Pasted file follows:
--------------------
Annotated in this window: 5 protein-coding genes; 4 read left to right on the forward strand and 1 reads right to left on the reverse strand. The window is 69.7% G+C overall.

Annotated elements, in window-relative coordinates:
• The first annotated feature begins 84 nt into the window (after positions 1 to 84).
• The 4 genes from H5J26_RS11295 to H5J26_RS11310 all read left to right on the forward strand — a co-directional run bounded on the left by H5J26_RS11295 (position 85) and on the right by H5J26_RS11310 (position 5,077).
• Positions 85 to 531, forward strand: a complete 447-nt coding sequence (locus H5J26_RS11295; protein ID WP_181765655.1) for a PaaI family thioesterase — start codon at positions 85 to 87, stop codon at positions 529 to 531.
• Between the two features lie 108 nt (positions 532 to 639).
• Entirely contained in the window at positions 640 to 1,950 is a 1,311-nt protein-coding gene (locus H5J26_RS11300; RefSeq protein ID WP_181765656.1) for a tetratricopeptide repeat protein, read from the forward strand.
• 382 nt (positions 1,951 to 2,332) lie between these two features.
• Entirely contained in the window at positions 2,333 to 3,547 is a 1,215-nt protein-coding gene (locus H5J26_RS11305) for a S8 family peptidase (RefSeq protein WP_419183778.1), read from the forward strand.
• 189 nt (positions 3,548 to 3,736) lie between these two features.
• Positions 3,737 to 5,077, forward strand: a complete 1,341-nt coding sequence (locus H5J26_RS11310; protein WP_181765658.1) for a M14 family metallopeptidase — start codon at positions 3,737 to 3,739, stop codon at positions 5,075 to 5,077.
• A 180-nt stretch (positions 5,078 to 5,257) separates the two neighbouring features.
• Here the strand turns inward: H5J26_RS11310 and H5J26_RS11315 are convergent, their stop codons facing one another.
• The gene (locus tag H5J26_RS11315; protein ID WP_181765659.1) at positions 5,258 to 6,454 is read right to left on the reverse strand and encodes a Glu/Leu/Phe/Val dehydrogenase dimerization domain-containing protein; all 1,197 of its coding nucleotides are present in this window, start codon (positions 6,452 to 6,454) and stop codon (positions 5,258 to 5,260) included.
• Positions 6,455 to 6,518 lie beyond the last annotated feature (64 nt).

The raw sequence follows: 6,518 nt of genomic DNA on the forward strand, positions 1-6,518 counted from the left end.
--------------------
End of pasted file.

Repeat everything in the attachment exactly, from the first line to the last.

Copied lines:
Annotated in this window: 5 protein-coding genes; 4 read left to right on the forward strand and 1 reads right to left on the reverse strand. The window is 69.7% G+C overall.

Annotated elements, in window-relative coordinates:
• The first annotated feature begins 84 nt into the window (after positions 1 to 84).
• The 4 genes from H5J26_RS11295 to H5J26_RS11310 all read left to right on the forward strand — a co-directional run bounded on the left by H5J26_RS11295 (position 85) and on the right by H5J26_RS11310 (position 5,077).
• Positions 85 to 531, forward strand: a complete 447-nt coding sequence (locus H5J26_RS11295; protein ID WP_181765655.1) for a PaaI family thioesterase — start codon at positions 85 to 87, stop codon at positions 529 to 531.
• Between the two features lie 108 nt (positions 532 to 639).
• Entirely contained in the window at positions 640 to 1,950 is a 1,311-nt protein-coding gene (locus H5J26_RS11300; RefSeq protein ID WP_181765656.1) for a tetratricopeptide repeat protein, read from the forward strand.
• 382 nt (positions 1,951 to 2,332) lie between these two features.
• Entirely contained in the window at positions 2,333 to 3,547 is a 1,215-nt protein-coding gene (locus H5J26_RS11305) for a S8 family peptidase (RefSeq protein WP_419183778.1), read from the forward strand.
• 189 nt (positions 3,548 to 3,736) lie between these two features.
• Positions 3,737 to 5,077, forward strand: a complete 1,341-nt coding sequence (locus H5J26_RS11310; protein WP_181765658.1) for a M14 family metallopeptidase — start codon at positions 3,737 to 3,739, stop codon at positions 5,075 to 5,077.
• A 180-nt stretch (positions 5,078 to 5,257) separates the two neighbouring features.
• Here the strand turns inward: H5J26_RS11310 and H5J26_RS11315 are convergent, their stop codons facing one another.
• The gene (locus tag H5J26_RS11315; protein ID WP_181765659.1) at positions 5,258 to 6,454 is read right to left on the reverse strand and encodes a Glu/Leu/Phe/Val dehydrogenase dimerization domain-containing protein; all 1,197 of its coding nucleotides are present in this window, start codon (positions 6,452 to 6,454) and stop codon (positions 5,258 to 5,260) included.
• Positions 6,455 to 6,518 lie beyond the last annotated feature (64 nt).

The raw sequence follows: 6,518 nt of genomic DNA on the forward strand, positions 1-6,518 counted from the left end.